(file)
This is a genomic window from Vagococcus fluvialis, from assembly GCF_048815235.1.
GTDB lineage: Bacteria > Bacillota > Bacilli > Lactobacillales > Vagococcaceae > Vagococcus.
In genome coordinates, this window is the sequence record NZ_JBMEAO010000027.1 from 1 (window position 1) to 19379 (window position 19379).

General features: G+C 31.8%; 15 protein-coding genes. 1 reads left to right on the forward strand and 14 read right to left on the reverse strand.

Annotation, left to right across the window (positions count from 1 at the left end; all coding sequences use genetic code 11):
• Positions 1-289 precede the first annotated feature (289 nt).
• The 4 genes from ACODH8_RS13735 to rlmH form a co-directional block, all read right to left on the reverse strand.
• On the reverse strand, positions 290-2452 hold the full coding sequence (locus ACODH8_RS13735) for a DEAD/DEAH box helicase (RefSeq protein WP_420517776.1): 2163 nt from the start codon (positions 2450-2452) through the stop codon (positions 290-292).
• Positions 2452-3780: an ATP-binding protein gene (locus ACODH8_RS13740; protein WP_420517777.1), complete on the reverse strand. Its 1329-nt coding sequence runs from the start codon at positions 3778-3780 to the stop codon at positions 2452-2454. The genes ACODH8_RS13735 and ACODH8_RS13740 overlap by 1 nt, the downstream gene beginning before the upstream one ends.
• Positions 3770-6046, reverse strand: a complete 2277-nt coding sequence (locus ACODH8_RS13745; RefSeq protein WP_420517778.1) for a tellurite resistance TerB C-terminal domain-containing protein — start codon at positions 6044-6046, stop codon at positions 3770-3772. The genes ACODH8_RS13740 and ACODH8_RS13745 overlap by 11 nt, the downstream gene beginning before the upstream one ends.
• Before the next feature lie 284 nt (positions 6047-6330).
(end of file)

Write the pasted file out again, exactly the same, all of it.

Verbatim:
This is a genomic window from Vagococcus fluvialis, from assembly GCF_048815235.1.
GTDB lineage: Bacteria > Bacillota > Bacilli > Lactobacillales > Vagococcaceae > Vagococcus.
In genome coordinates, this window is the sequence record NZ_JBMEAO010000027.1 from 1 (window position 1) to 19379 (window position 19379).

General features: G+C 31.8%; 15 protein-coding genes. 1 reads left to right on the forward strand and 14 read right to left on the reverse strand.

Annotation, left to right across the window (positions count from 1 at the left end; all coding sequences use genetic code 11):
• Positions 1-289 precede the first annotated feature (289 nt).
• The 4 genes from ACODH8_RS13735 to rlmH form a co-directional block, all read right to left on the reverse strand.
• On the reverse strand, positions 290-2452 hold the full coding sequence (locus ACODH8_RS13735) for a DEAD/DEAH box helicase (RefSeq protein WP_420517776.1): 2163 nt from the start codon (positions 2450-2452) through the stop codon (positions 290-292).
• Positions 2452-3780: an ATP-binding protein gene (locus ACODH8_RS13740; protein WP_420517777.1), complete on the reverse strand. Its 1329-nt coding sequence runs from the start codon at positions 3778-3780 to the stop codon at positions 2452-2454. The genes ACODH8_RS13735 and ACODH8_RS13740 overlap by 1 nt, the downstream gene beginning before the upstream one ends.
• Positions 3770-6046, reverse strand: a complete 2277-nt coding sequence (locus ACODH8_RS13745; RefSeq protein WP_420517778.1) for a tellurite resistance TerB C-terminal domain-containing protein — start codon at positions 6044-6046, stop codon at positions 3770-3772. The genes ACODH8_RS13740 and ACODH8_RS13745 overlap by 11 nt, the downstream gene beginning before the upstream one ends.
• Before the next feature lie 284 nt (positions 6047-6330).